PARIS– One of the latest examples of upscale, internationally-driven French series backed by up-and-coming film directors, “Cannabis” by actress-turned-helmer Lucie Borleteau got a warm welcome at Paris-set Series Mania festival where it world premiered. Set between France, Spain and Morocco, the show depicts the underworld of cannabis trafficking through the lives of dealers, their families and close ones. The series is penned by Hamid Hiloua, Clara Bourreau and Brac (“Paris,””Spiral”). Like her critically-acclaimed feature debut, “Fidelio, Alice’s Journey,” “Cannabis” introduces a myriad of newcomers and is shot in multiple languages across different international locations. “Fidelio” earned two Cesar nominations and won two awards at Locarno in 2014, including the Europa Cinema Label for Borleteau and the best actress nod for Ariane Labed (“The Lobster”). “Cannabis” was commissioned by Franco-German net Arte and is produced by helmer/producer Tonie Marshall’s Tabo Tabo Films, Spain’s Arcadia Motion Pictures and Arte France. Lagardere Studios handles international sales. While at Series Mania to present the show, Borleteau took time to chat with Variety about her TV debut, her ambition with the series and the its making.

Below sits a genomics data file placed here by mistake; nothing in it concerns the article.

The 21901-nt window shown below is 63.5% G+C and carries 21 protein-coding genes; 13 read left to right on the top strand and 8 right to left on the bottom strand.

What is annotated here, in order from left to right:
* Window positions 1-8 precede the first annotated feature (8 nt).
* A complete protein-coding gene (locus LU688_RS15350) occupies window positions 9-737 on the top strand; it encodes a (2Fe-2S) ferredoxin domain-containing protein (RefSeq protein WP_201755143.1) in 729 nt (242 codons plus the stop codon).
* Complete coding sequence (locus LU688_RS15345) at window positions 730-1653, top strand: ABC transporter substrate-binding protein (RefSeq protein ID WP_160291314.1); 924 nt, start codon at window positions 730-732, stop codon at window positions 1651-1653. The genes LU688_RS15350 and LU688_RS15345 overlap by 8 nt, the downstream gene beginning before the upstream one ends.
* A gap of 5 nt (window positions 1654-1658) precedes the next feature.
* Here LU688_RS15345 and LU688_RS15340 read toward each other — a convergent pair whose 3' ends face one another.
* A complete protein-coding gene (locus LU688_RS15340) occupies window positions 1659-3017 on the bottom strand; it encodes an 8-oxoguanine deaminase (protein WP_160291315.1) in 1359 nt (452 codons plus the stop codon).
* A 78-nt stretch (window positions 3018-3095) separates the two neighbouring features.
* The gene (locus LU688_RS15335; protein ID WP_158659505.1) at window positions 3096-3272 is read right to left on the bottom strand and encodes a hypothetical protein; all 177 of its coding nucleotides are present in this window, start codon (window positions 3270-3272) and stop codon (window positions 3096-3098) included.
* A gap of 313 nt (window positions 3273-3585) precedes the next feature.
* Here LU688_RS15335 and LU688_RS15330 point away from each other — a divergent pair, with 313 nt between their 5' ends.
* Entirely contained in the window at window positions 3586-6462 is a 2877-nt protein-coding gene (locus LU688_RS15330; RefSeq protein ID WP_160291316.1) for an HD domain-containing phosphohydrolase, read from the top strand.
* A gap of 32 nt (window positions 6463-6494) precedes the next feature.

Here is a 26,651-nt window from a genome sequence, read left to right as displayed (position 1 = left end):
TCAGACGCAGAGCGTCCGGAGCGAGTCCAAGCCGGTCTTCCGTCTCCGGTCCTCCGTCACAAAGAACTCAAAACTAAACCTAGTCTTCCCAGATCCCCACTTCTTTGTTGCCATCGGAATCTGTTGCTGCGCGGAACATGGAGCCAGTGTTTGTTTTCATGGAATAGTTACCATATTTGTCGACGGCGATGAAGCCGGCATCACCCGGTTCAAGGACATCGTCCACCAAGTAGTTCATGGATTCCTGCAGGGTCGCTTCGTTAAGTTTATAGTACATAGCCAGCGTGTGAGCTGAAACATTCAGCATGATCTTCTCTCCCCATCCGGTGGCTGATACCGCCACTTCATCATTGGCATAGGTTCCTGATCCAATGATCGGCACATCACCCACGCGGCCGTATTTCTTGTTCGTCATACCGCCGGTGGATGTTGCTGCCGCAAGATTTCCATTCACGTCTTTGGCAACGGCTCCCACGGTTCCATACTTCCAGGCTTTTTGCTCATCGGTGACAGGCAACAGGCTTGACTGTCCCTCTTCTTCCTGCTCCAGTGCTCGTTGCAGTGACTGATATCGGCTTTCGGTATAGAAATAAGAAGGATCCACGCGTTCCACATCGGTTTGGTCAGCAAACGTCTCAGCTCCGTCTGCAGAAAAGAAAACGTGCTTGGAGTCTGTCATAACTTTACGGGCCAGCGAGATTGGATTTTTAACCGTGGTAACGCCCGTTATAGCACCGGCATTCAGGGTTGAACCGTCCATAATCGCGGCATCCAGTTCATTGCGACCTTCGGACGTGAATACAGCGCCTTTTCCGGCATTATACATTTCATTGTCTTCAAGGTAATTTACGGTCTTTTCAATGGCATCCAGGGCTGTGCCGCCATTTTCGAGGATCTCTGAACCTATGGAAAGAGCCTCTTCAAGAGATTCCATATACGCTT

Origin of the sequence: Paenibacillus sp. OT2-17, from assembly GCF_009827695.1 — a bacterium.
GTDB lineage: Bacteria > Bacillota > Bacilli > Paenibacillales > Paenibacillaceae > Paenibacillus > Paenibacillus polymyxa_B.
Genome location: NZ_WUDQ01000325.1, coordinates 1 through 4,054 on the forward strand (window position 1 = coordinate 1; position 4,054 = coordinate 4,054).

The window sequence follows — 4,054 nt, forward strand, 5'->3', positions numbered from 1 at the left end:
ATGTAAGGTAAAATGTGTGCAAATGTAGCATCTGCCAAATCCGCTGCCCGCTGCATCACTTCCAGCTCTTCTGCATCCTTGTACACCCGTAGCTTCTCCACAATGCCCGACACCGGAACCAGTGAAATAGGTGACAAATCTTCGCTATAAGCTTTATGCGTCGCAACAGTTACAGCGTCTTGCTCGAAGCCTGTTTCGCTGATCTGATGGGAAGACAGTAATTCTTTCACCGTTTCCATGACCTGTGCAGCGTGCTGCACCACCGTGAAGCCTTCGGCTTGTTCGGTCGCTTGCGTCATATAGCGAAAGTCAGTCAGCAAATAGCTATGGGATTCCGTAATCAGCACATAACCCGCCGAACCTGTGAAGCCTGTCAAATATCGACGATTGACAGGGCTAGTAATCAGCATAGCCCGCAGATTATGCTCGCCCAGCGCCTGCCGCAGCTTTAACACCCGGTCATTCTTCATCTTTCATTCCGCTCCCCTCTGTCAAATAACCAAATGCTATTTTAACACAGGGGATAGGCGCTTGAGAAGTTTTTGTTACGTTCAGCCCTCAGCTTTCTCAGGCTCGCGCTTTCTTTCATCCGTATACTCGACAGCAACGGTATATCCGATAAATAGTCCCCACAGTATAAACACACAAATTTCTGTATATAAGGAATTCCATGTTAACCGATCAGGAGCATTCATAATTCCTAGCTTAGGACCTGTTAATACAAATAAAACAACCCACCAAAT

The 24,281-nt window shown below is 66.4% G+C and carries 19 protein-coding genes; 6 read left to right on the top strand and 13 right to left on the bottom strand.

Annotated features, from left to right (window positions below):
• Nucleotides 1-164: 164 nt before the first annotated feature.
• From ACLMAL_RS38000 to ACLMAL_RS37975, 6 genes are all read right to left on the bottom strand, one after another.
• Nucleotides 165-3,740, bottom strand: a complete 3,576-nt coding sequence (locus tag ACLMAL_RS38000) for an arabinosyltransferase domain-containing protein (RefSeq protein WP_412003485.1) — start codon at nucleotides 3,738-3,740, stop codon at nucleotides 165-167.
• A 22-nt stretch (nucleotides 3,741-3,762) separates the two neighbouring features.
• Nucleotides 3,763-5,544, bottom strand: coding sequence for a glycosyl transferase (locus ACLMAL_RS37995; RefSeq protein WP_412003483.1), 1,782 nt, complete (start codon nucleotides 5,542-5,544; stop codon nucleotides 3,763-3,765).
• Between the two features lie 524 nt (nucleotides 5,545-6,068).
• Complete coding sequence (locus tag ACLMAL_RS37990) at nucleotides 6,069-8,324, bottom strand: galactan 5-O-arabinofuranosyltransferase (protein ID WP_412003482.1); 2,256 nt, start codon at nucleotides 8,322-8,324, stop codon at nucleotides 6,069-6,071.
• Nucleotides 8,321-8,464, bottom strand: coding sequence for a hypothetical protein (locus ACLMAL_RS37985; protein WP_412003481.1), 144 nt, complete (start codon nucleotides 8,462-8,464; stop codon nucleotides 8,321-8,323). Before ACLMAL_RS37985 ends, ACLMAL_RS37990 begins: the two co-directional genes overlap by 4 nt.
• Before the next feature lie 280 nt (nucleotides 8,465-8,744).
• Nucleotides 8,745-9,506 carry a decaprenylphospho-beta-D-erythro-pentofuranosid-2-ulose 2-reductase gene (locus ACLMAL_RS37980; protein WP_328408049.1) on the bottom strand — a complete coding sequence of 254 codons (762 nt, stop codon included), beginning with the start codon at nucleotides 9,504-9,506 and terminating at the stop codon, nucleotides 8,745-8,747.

Variety: When and how did you come on board “Cannabis”?
Lucie Borleteau: When I joined the project, the first four episodes had been written. Clara Bourreau – one of the three writers of “Cannabis” — is my screenwriter on “Fidelio” so I had heard about the series. But they didn’t think of me at first to direct the series because it was very different from what I had done before. When they approached me I thought it was an incredible opportunity. When you’re known for directing so-called auteur films, it’s hard to get out of it. And with this show, I really had fun, got to explore the codes of genre, action scenes and play with a wide variety of characters… I quickly got many ideas on mise-en-scene; I surprised myself. It was also liberating to not be a writer of this series, although I became involved in the last version of scripts and I eventually made them like my own.
“Cannabis” spotlights so many fresh faces who happen to be very talented. How did you find this great cast?